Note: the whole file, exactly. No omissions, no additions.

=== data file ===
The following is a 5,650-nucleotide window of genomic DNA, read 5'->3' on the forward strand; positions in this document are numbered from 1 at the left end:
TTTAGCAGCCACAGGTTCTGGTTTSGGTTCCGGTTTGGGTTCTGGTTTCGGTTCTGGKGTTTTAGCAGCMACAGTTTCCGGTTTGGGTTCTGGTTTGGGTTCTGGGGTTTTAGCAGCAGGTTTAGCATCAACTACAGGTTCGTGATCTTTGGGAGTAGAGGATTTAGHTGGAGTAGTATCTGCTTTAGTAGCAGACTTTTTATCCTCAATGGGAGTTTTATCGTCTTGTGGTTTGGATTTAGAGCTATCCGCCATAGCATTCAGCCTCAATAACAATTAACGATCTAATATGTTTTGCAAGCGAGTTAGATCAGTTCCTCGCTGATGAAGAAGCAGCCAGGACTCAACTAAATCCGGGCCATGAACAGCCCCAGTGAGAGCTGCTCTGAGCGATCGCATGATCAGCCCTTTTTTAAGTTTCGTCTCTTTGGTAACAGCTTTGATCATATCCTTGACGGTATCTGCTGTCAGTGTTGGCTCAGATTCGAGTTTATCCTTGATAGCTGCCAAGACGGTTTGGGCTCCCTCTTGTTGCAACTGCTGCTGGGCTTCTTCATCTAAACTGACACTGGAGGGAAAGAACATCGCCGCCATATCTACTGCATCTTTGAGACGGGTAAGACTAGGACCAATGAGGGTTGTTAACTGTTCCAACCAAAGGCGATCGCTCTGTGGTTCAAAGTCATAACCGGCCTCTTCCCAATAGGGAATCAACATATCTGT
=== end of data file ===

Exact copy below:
The following is a 5,650-nucleotide window of genomic DNA, read 5'->3' on the forward strand; positions in this document are numbered from 1 at the left end:
TTTAGCAGCCACAGGTTCTGGTTTSGGTTCCGGTTTGGGTTCTGGTTTCGGTTCTGGKGTTTTAGCAGCMACAGTTTCCGGTTTGGGTTCTGGTTTGGGTTCTGGGGTTTTAGCAGCAGGTTTAGCATCAACTACAGGTTCGTGATCTTTGGGAGTAGAGGATTTAGHTGGAGTAGTATCTGCTTTAGTAGCAGACTTTTTATCCTCAATGGGAGTTTTATCGTCTTGTGGTTTGGATTTAGAGCTATCCGCCATAGCATTCAGCCTCAATAACAATTAACGATCTAATATGTTTTGCAAGCGAGTTAGATCAGTTCCTCGCTGATGAAGAAGCAGCCAGGACTCAACTAAATCCGGGCCATGAACAGCCCCAGTGAGAGCTGCTCTGAGCGATCGCATGATCAGCCCTTTTTTAAGTTTCGTCTCTTTGGTAACAGCTTTGATCATATCCTTGACGGTATCTGCTGTCAGTGTTGGCTCAGATTCGAGTTTATCCTTGATAGCTGCCAAGACGGTTTGGGCTCCCTCTTGTTGCAACTGCTGCTGGGCTTCTTCATCTAAACTGACACTGGAGGGAAAGAACATCGCCGCCATATCTACTGCATCTTTGAGACGGGTAAGACTAGGACCAATGAGGGTTGTTAACTGTTCCAACCAAAGGCGATCGCTCTGTGGTTCAAAGTCATAACCGGCCTCTTCCCAATAGGGAATCAACATATCTGT